For electrification and modal transfer – developing rail as other modes catch up: Railfuture and HADRAG respond to TfN’s decarbonisation report

HADRAG responded to Transport for the North’s decarbonisation strategy at the end of August. We supported the submission made by Railfuture’s four north of England branches, adding weight to proposals benefiting the Calder Valley line:

  • Electrification as proposed by the 2015 task force report, which gave the full Calder Valley line top ranking
  • Development of poorly served routes centred on the Elland/Brighouse corridor, Bradford/Calderdale-Huddersfield, upper Calderdale-Leeds, Wakefield and York. Rail can succeed as low-carbon mode of transport whilst other modes are still planning their catch-up.

Here is HADRAG’s submission, with links to the longer Railfuture document:

HADRAG supports the ambitions of Transport for the North to decarbonise transport across the North.

We agree with the submission made by the northern branches of Railfuture which can also be found on the Railfuture website at www.railfuture.org.uk/display2779 (freeform response – also appended to this report) and www.railfuture.org.uk/display2780 (questionnaire response).

HADRAG is a founding group of the Electric Railway Charter (www.electriccharter.wordpress.com). We support a rolling programme of electrification across the North of England as envisaged by the Northern Sparks task force (NETF) report (spring 2015). Northern Sparks gave top ranking on the basis of business, economic and environmental criteria to electrification of the full Calder Valley line from Leeds via both Bradford and Brighouse to Manchester, East Lancashire and Preston. Thus described, the CV Line was placed first in list of a dozen schemes for an initial 5-year programme (the five years being 2019-2024). We still await a government go-ahead for any kind of rolling programme. Indeed we still await a definite go ahead for electrification of the Huddersfield line under the TransPennine Route Upgrade, and for the Midland main line from Market Harborough to Sheffield. These two schemes were baseline assumptions of NETF.

The recent Traction Decarbonisation Network Strategy (TDNS – summer/autumn 2020) by Network Rail generally reinforces the Northern Sparks recommendations. TDNS recommends that about 85% of unelectrified railways across Great Britain should be overhead electrified. Overhead electrification offers at least about 80% energy efficiency (source to wheel) compared with about 70% for battery-electric trains and 34% or less for hydrogen. 34% efficiency means 66% of original energy wasted. All energy transfers involve wastage. Overhead line electrification wastes least because fewer intermediate transfers or conversions are involved. Given the low energy storage density of batteries and hydrogen it is no surprise that TDNS recommends batteries for only 5% and batteries only 9% of unelectrified routes. (For references see Railfuture submission below.)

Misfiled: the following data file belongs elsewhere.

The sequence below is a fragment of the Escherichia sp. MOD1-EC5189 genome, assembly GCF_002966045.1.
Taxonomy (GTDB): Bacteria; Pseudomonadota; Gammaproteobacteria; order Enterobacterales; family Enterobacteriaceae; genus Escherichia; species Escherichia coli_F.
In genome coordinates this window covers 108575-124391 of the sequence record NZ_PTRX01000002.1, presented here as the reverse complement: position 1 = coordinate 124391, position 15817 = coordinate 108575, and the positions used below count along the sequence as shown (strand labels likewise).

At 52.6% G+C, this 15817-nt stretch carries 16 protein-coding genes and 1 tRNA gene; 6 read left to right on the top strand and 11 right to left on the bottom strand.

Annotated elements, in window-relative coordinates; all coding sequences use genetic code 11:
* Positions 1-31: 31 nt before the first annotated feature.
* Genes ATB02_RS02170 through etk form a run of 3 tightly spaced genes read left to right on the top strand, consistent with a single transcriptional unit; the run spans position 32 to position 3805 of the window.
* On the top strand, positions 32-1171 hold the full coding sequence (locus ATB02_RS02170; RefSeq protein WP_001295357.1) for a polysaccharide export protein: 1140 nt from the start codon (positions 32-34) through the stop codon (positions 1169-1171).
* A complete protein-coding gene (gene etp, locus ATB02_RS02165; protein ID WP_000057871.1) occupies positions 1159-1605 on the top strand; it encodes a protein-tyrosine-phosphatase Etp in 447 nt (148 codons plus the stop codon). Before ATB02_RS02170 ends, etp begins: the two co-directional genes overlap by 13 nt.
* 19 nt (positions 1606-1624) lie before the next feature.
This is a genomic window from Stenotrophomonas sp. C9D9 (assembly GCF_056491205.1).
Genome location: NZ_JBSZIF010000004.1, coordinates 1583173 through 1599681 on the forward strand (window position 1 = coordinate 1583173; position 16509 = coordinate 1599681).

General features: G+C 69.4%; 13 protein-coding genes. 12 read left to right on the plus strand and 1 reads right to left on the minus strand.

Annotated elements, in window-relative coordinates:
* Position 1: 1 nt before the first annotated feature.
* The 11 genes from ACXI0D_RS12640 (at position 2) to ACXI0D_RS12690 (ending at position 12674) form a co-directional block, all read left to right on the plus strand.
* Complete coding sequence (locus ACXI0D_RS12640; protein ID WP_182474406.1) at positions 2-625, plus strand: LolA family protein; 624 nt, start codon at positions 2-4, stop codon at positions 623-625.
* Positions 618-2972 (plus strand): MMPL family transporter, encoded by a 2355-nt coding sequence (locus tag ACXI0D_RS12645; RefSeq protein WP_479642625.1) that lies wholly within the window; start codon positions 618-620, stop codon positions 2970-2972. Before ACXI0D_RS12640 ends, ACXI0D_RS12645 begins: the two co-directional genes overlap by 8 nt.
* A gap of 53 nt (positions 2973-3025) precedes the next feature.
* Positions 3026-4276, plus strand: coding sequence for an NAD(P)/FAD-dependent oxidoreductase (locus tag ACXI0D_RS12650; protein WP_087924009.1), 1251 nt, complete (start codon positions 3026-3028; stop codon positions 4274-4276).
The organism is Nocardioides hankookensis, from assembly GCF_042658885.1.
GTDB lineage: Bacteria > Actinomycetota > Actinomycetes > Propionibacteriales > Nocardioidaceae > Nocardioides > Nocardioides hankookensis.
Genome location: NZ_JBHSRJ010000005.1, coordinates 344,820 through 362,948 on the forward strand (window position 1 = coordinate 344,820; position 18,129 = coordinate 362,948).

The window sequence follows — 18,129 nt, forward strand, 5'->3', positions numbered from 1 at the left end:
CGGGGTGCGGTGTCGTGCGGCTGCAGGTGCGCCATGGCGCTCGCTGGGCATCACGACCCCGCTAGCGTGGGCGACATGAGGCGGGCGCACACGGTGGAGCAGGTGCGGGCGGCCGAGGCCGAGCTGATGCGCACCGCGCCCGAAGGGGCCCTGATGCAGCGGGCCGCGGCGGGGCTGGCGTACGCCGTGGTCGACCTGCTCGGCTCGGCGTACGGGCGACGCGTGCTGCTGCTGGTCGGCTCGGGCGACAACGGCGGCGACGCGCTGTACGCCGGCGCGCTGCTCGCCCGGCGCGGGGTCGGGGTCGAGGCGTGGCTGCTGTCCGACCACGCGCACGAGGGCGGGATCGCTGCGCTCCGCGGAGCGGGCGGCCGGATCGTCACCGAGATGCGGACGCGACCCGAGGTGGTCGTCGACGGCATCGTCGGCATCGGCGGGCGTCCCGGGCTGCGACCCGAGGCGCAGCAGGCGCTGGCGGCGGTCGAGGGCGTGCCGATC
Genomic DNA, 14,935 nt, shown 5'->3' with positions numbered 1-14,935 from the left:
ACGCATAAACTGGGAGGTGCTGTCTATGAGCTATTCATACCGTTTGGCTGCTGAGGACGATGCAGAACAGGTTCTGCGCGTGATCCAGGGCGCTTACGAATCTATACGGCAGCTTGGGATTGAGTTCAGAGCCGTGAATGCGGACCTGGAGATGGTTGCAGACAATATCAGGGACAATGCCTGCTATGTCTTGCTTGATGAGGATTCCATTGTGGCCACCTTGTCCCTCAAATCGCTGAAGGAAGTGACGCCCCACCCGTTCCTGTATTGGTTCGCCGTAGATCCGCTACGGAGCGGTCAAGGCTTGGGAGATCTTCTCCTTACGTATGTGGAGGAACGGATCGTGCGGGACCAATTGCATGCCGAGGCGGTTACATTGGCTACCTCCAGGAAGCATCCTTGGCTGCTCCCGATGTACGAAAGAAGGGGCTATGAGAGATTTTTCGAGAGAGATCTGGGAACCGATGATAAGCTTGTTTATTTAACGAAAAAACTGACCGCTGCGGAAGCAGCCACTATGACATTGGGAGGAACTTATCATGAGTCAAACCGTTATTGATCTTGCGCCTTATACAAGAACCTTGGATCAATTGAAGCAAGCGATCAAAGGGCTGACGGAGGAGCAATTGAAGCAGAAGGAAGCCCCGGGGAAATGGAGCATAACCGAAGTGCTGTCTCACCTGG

Northern Sparks and TDNS surely provide the basis of a rolling programme in the North.

Modal shift and the Calder Valley Line

Rail is already low-carbon compared with other modes, and overhead electrification will increase this advantage. Whilst the road, air and marine transport are still working on solutions to decarbonisation at least a modest start can be made by encouraging modal transfer to rail. Whilst our Calder Valley Line is waiting for electrification there are opportunities for decarbonisation by services particularly by increasing frequency over at present underused route through Brighouse (with a new station expected at Elland in the next two years).

The Railfuture submission (appended) lists some possibilities for the CV Line focussed on the Brighouse and Elland route. Calderdale, Kirklees, Wakefield network:

From Preston/East Lancs/Calderdale via Brighouse, and from Manchester via Stalybridge to Huddersfield, Wakefield, Castleford and York; including links via routes crossing at Elland/Brighouse between Bradford, Calderdale, Huddersfield and Leeds, where greater frequency is required;

  • New/increased services could include some of the following –
  • New service Preston-Wakefield-Castleford-York (additional to existing Blackpool-Bradford-York)
  • Huddersfield-Castleford service extended to Pontefract/Knottingley
  • Manchester-Stalybridge-Hud service extended to Wakefield and York
  • Increased frequency upper Calderdale-Brighouse-Leeds/Wakefield connecting into increased frequency Bradford-Huddersfield at Elland/Brighouse
  • New service upper Calderdale-Huddersfield.

The sub-paragraph in bold suggests a “taktfahrplan” approach with half-hourly west-east services connecting into half-hourly north-south services at Elland/Brighouse. Other solutions are possible. We would also like to see services developed along the Preston-Wakefield-York corridor opening new opportunities for rail for to offer low-carbon alternatives, for example for a direct from Calderdale to Wakefield, Castleford and York avoiding Leeds. We refer to the Railfuture submission attached for further points.